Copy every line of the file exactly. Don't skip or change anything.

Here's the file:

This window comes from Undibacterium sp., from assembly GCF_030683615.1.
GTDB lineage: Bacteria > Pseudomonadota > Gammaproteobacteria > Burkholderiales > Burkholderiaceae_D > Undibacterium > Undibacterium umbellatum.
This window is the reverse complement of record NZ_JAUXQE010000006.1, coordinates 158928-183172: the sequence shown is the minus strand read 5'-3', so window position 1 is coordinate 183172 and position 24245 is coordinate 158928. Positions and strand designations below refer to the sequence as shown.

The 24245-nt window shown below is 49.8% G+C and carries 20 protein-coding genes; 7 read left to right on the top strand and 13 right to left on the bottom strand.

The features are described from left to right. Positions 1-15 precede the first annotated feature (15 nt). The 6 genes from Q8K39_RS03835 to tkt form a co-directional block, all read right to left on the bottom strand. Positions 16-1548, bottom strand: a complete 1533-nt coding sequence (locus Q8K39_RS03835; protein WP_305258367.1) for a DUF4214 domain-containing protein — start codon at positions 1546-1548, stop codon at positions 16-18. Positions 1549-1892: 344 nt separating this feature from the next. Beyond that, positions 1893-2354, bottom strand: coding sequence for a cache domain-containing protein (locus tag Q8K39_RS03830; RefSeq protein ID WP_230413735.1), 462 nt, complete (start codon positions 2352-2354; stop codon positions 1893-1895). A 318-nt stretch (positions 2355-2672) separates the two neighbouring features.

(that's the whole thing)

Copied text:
This window comes from Undibacterium sp., from assembly GCF_030683615.1.
GTDB lineage: Bacteria > Pseudomonadota > Gammaproteobacteria > Burkholderiales > Burkholderiaceae_D > Undibacterium > Undibacterium umbellatum.
This window is the reverse complement of record NZ_JAUXQE010000006.1, coordinates 158928-183172: the sequence shown is the minus strand read 5'-3', so window position 1 is coordinate 183172 and position 24245 is coordinate 158928. Positions and strand designations below refer to the sequence as shown.

The 24245-nt window shown below is 49.8% G+C and carries 20 protein-coding genes; 7 read left to right on the top strand and 13 right to left on the bottom strand.

The features are described from left to right. Positions 1-15 precede the first annotated feature (15 nt). The 6 genes from Q8K39_RS03835 to tkt form a co-directional block, all read right to left on the bottom strand. Positions 16-1548, bottom strand: a complete 1533-nt coding sequence (locus Q8K39_RS03835; protein WP_305258367.1) for a DUF4214 domain-containing protein — start codon at positions 1546-1548, stop codon at positions 16-18. Positions 1549-1892: 344 nt separating this feature from the next. Beyond that, positions 1893-2354, bottom strand: coding sequence for a cache domain-containing protein (locus tag Q8K39_RS03830; RefSeq protein ID WP_230413735.1), 462 nt, complete (start codon positions 2352-2354; stop codon positions 1893-1895). A 318-nt stretch (positions 2355-2672) separates the two neighbouring features.